Bringing Them Back: Re-Engagement Strategies for Your Lapsed Customers
by Alyssa Nahatis
posted on 01-06-2015
Much has been written about how to re-engage inactive subscribers on your email marketing lists. However, try as you might, it is still challenging to re-engage them, and you should dig a little deeper into this issue to develop some new strategies.
First, you must accept that there are many opportunities and products in your customers’ inboxes all vying for their attention, and you must find a way to rise above all the noise with our offers or services. Next, the fact of the matter is that some sources say that nearly half of emails sent to those who opted-in for them go unopened. How do you get them back?
Mailbox providers watch engagement rates carefully, and your deliverability could be affected if you have many subscribers who never open your emails. Make sure to identify the active subscribers on your email list. Although this may vary by industry towing to buying cycle, a good benchmark is that those who have opened or clicked your emails within the past six months can be considered active.
Next, define the segment of your email file to be reactivated. A safe bet for this group is to include those who have opened or clicked within the past six to 12 months.
Those who have been unengaged the longest should be approached with a reconfirmation campaign. This is a campaign telling the subscriber that they are on your email list, but that you will stop sending them emails if they do not click the button or link in the email to confirm their desire to stay on your list. The reconfirmation campaign should include subscribers who have not opened or clicked your emails within the past 12–24 months. This segment of your email list is very likely to include spam traps, which is why you should proceed with a reconfirmation campaign, as opposed to a marketing message. Finally, create a drop-off point. If you have been emailing them regularly, there is no reason you should be sending to addresses that have not engaged with you in more than two years.
Return Path has a lot to say on the subject as well. For instance, don’t delete your lapsed subscribers if you don’t get an immediate response. Studies show that only about 24 percent of those lapsed subscribers will open your initial re-engagement email, but 45 percent will read subsequent ones. One Return Path study showed that it was 57 days from when the subscribers got the win back email before they acted. Because of this, it’s important to plan for a multitouch re-engagement campaign over several weeks.
Additionally, for the subscribers who open or click but don’t confirm, silo them separately and continue trying to reactivate, but at a reduced frequency. Anyone who reconfirms can be bucketed back into the active segment of your list with a specific communication stream to immerse them back in your flow. The outliers who didn’t reconfirm or re-engage through this series should be removed from your mailings. Of course, we always recommend that you continue business as usual with a control group to measure the impact on your email program. (Guy Hanson, Return Path)
Certain language choices for your win back email don’t matter as much as having content that is relevant to your user. For example, asking your subscriber to ”come back“ may get about the same response rate as saying ”we miss you.” But having content that matters to your user has a significant increase in opens, reads, and click-throughs.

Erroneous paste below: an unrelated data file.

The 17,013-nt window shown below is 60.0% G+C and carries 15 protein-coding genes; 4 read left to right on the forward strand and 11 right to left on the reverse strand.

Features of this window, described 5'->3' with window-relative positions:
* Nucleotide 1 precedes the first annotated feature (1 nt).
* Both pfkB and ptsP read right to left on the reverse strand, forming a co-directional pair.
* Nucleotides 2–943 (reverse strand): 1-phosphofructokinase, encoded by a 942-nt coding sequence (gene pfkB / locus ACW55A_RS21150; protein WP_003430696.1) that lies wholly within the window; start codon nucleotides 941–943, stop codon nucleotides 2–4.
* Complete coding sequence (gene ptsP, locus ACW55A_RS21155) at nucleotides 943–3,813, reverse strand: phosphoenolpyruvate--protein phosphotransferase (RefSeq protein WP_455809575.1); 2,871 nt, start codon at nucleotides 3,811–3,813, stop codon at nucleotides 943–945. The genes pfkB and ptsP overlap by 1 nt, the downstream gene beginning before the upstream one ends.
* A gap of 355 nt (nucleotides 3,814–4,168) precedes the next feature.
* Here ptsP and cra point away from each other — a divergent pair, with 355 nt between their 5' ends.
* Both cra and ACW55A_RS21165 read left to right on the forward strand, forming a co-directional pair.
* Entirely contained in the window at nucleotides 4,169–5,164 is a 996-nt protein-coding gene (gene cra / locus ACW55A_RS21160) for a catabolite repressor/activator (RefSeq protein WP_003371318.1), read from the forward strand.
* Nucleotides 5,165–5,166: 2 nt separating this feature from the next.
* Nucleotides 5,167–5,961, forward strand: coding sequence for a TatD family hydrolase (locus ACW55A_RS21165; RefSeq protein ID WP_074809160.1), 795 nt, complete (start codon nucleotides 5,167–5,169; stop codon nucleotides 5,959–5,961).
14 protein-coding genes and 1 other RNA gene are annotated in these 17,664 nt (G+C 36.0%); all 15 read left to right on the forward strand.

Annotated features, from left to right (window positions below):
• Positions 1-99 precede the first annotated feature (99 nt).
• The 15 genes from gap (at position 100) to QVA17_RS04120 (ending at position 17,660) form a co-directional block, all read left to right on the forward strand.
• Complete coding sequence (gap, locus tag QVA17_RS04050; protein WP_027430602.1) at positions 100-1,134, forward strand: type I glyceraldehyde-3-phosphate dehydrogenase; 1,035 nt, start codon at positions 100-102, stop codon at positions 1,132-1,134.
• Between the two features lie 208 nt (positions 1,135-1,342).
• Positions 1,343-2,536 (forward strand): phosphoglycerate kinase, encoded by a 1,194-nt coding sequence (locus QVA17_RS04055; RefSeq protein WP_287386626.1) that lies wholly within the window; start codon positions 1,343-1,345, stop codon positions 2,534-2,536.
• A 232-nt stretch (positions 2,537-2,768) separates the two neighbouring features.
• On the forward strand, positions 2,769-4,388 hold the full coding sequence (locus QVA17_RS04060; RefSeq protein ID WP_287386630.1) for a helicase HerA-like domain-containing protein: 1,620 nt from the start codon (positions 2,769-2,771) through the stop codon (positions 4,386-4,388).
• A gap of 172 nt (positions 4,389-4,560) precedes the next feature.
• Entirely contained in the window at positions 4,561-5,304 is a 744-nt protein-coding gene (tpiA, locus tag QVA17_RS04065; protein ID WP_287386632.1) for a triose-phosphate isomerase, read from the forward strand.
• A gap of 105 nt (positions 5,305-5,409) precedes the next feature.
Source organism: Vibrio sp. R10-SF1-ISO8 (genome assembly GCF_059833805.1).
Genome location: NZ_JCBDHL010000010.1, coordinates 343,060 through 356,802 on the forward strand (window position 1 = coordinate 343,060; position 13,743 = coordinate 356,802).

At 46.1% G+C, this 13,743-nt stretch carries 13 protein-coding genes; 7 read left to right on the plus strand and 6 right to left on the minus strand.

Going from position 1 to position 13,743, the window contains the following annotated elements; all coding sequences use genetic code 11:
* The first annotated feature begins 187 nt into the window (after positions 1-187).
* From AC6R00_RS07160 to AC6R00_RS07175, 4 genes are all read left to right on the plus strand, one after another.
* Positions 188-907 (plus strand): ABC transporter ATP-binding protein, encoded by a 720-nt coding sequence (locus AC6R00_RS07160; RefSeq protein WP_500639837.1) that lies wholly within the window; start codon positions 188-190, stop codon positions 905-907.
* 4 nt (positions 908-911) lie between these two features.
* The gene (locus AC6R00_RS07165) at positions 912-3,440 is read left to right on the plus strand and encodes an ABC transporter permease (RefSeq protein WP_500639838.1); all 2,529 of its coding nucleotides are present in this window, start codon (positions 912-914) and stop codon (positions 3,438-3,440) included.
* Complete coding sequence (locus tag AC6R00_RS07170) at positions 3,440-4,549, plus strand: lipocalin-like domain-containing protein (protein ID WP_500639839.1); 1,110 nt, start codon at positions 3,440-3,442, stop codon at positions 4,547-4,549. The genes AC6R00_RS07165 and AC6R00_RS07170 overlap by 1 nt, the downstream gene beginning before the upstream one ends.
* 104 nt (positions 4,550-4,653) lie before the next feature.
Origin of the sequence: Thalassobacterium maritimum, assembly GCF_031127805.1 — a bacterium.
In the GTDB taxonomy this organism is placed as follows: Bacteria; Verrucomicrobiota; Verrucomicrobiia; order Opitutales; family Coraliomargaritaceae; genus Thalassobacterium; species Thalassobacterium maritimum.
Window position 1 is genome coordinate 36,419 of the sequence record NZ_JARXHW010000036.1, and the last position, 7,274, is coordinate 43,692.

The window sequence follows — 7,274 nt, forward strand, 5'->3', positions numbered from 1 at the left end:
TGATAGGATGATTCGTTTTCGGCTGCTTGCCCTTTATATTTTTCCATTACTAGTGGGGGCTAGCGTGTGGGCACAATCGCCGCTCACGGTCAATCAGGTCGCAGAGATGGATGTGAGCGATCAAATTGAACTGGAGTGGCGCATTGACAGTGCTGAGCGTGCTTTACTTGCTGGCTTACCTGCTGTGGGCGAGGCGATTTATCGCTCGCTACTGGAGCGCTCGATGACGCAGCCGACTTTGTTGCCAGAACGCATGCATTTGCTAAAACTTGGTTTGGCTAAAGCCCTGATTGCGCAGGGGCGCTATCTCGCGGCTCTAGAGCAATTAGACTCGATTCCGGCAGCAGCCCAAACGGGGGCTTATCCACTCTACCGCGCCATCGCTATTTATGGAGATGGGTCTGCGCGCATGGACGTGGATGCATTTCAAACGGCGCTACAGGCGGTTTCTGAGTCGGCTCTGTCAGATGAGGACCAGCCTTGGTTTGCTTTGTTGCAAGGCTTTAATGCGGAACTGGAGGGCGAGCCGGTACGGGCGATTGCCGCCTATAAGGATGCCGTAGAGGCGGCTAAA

There are lots of ways to ask your customer to return. You can use nostalgia (remember when you were active with us?), a bit of guilt (wouldn’t life be better if you were back with us?), or some humor. It has been shown, though, that open rates increase with stronger language asking for their return!
Offering a specific discount amount is twice as effective as offering a percentage discount.
Putting your personalization in the front of the email has been shown to be much more effective than at the end or in the body of the note.
Also, you must often try to re-engage people who are flooded with offers and have little time to sort them out. So, what can be done that takes all these factors into account? Here are some ideas:
- Conduct a highly targeted campaign. Collect as much information as you can about each customer’s interests and use it to create multiple campaigns that make sense to the reader.
- Coordinate your email campaign with other channels such as Facebook and Twitter. Although over half of your customers may not be looking at your emails, chances are that they are looking at some social network.
- Don’t just send sales pitches. Create meaningful mailings that have real, solid, complete ideas to help your customers. Use an autoresponder to create timed, regular campaigns. The more of your expertise you give them for free, the more they will be inclined to trust you for a purchase.
- On the unsubscribe page, be sure to ask the customer why they didn’t find the emails useful.
- Be flexible and test! Regularly change your strategy until it works. For example, with the subscribers who open or click but don’t confirm, silo them separately and continue trying to reactivate them, but at a reduced frequency. Anyone who reconfirms can be bucketed back into the active segment of your list with a specific communication stream to immerse them back in your flow. The outliers who didn’t reconfirm or re-engage through this series should be removed from your mailings. Of course, I always recommend continuing business as usual with a control group to measure the impact on your email program.
Of course, the best strategy is to maintain engagement with your customers and subscribers so that they never disengage. In my next post, we will explore some best practices to maintain engagement and keep it at a high level.
Topics: Campaign Management